Introduction to Archeology:
According to Richard Reece, the Roman coins were “not happy” about being in the so called sacred spring. Why not?
The Roman coin was one of the substances that were derived from the exchange of goods and services. These coins were said to be one of the most valuable due to the fact that were made from silver, gold and bronze. The coins were not only used in Rome but in countries such as the Great Britain and Greece. Despite the high value that the coins heard, some of the authorities took advantage of their position by hoarding the coins so as to increase their value further. These made the lifestyles of the citizens in that they had to work harder to get the value equivalent to one coin. These were not the easiest times for the people of the Roman society due to the immense oppression that came with the search for the coin. This is why Reece states that the Roman coins were not happy (Howgego, 2007).
Later when the Roman coins and the metal work came to light, Guy de la Bedoyere and Mick Worthington felt the assemblage was “wrong”. Why?
The Roman coins and the metal work had been introduced to the people of Rome. This meant that they could enjoy the advantages that came with the coinage. Guy de la Bedoyerere and Mick Worthington however did put the credibility of the coins in that they differ from the original ones. The two archeologists argued that the original assembly of the coins differed from the original ones. This further implied that the original coins had been tempered with. Some of the ways in which they were tampered with was the quality, shape and texture of the new coin. This affected the general coinage of the new coin (Ando, 2000).
Why did the archeologists think the “Neolithic tomb” was a fake?
The Neolithic times consisted of tombs that consist of large rocks in nature. Most of the tombs created during this era posses the same qualities such as Stone Age and organized arrangement. The most recent discoveries on the Neolithic tombs were found in Ireland. These toms attracted an enormous amount of attention due to the controversy that came with their discovery. The tombs were said to be fake due to the way in which they were structured. The tombs are classified under passage tombs. Passage tombs have orthostatic characteristic that display the time in which they were drawn. These tombs however displayed armature orthostats that were supposed to make the tombs resemble the ancient tombs. This was exaggerated making the tombs subject for planted evidence which is not uncommon in the world of archeology (Malone, 2001)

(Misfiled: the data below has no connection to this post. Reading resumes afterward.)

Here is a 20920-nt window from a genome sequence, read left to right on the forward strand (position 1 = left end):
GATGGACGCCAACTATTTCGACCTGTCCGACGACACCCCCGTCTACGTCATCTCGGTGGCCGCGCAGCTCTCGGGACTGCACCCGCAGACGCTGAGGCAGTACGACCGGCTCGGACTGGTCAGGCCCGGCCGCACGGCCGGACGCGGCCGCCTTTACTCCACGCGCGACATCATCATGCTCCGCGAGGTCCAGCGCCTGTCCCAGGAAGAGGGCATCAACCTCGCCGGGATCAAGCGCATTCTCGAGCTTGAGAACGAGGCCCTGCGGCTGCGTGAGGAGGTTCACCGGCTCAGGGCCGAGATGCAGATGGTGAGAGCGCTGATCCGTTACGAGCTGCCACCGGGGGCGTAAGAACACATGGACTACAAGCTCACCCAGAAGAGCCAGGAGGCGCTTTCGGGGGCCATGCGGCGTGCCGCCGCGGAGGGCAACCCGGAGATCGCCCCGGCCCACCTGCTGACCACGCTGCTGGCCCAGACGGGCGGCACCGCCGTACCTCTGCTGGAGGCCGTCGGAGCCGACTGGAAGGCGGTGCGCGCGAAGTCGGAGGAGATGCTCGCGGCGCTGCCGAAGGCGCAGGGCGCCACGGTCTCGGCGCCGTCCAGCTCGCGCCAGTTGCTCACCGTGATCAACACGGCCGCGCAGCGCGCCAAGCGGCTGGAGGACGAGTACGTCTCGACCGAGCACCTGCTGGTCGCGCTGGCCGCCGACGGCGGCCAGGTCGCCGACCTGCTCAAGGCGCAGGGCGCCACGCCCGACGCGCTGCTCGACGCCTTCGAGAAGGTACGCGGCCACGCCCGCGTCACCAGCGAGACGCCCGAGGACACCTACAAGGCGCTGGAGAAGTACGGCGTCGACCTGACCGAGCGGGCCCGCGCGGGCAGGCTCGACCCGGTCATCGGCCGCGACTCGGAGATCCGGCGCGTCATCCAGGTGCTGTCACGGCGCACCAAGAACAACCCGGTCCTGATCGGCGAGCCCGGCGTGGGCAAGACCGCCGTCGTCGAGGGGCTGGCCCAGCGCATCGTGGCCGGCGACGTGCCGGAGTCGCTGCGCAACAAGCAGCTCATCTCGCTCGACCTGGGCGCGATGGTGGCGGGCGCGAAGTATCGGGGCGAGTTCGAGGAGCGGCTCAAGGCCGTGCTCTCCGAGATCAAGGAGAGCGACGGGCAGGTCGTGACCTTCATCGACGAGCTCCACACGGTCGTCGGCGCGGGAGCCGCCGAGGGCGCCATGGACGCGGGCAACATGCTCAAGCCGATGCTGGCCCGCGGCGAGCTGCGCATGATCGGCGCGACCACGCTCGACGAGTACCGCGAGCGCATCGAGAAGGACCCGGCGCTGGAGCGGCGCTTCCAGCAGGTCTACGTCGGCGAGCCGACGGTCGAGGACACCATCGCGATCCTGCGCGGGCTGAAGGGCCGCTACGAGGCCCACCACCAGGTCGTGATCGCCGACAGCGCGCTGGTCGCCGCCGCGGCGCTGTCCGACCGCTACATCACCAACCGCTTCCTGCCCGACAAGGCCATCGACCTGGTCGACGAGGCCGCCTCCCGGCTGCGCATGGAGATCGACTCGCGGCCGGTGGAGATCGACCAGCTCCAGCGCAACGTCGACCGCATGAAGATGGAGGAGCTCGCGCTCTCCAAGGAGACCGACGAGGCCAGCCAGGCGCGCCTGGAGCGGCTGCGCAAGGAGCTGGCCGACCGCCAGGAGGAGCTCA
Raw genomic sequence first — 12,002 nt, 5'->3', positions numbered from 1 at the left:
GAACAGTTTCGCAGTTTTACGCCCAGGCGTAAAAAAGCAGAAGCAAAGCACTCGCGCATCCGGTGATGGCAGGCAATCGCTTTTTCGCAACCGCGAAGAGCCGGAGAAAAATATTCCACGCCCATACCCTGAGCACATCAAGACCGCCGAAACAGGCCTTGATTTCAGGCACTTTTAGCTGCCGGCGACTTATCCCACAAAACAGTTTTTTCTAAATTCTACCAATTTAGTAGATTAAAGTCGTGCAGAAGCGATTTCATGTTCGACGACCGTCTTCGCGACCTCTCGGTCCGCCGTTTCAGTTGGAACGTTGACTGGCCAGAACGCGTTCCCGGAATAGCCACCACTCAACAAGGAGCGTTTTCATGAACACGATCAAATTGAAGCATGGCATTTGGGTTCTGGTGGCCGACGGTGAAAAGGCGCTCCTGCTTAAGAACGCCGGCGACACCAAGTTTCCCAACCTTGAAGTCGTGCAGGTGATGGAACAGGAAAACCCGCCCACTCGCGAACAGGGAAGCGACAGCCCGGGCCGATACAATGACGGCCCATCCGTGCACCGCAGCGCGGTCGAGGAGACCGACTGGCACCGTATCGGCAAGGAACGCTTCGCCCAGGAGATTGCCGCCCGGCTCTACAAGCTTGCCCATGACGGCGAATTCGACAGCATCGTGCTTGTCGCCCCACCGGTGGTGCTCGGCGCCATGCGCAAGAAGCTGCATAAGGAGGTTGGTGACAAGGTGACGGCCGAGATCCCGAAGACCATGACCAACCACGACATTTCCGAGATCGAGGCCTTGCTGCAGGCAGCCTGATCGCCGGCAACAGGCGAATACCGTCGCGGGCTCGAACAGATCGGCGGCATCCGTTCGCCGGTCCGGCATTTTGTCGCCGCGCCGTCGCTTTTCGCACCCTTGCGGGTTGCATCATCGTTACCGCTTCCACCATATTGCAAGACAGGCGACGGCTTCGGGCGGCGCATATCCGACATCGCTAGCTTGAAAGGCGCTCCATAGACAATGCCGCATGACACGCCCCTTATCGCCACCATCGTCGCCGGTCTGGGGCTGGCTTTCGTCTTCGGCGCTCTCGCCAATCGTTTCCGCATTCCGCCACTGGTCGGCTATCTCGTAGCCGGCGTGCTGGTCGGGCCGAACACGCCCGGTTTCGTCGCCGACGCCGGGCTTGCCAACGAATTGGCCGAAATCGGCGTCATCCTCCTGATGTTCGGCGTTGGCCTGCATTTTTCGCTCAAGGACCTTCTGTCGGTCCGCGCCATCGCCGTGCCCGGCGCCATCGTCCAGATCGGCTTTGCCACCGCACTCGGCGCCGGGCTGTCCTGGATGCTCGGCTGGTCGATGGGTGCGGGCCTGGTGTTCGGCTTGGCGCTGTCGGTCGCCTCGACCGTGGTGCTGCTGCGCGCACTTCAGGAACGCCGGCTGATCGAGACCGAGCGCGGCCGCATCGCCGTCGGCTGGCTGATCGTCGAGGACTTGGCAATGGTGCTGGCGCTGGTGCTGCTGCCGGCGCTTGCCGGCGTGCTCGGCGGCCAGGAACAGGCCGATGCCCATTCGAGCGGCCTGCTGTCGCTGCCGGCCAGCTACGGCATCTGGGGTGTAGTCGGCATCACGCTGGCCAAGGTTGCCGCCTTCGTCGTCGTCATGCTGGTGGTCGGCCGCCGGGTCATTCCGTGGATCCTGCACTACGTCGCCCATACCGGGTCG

There were three reasons why the archeologist believed the ‘Norman tower’ was a fake identify two
The Norman towers were fake due to the type of stone that are used to construct them. One of the reasons that support this notion is the fact that they are not built with genuine Kensington rune stone. The tower consists of modern stone that does not match the one of the prehistoric times.
Writers who wrote of the existence of the towers on several occasions wrote about non nonexistent features. Some of the components of the towers cannot be found to date. This displays that the towers were part of myths that were written to fuel the interests of the public (Adams, 2007).
According to the law of superposition, we know the Iron Age sword was placed in the ground at Llygadwy fairly recently. Explain?
The laws of superposition explain the arrangement of the rocks that are in existence. One of the reasons for this is to explain the age of the items found in the found. There are claims that the Iron Age sword was planted in the ground. This can be supported by the age of the soil which does not match with the age the discoverers claim the sword is. This sword is said to poses qualities of the Iron Age although the soil in the ground is younger than the stated time (Kelly & Thomas, 2010).
Adams, H. (2007). Mont-Saint-Michel and Chartres. Middlesex, UK: Echo Library.
Ando, C. (2000). Imperial ideology and provincial loyalty in the Roman Empire. Berkeley: University of California Press.
Howgego, C. (2007). Coinage and identity in the Roman provinces. Oxford: Oxford Univ. Press.
Kelly, R. L., & Thomas, D. H. (2010). Archaeology. Belmont, CA: Wadsworth.
Malone, C. (2001). Neolithic Britain. Stroud: Tempus. Neolithic Britain. Stroud: Tempus.
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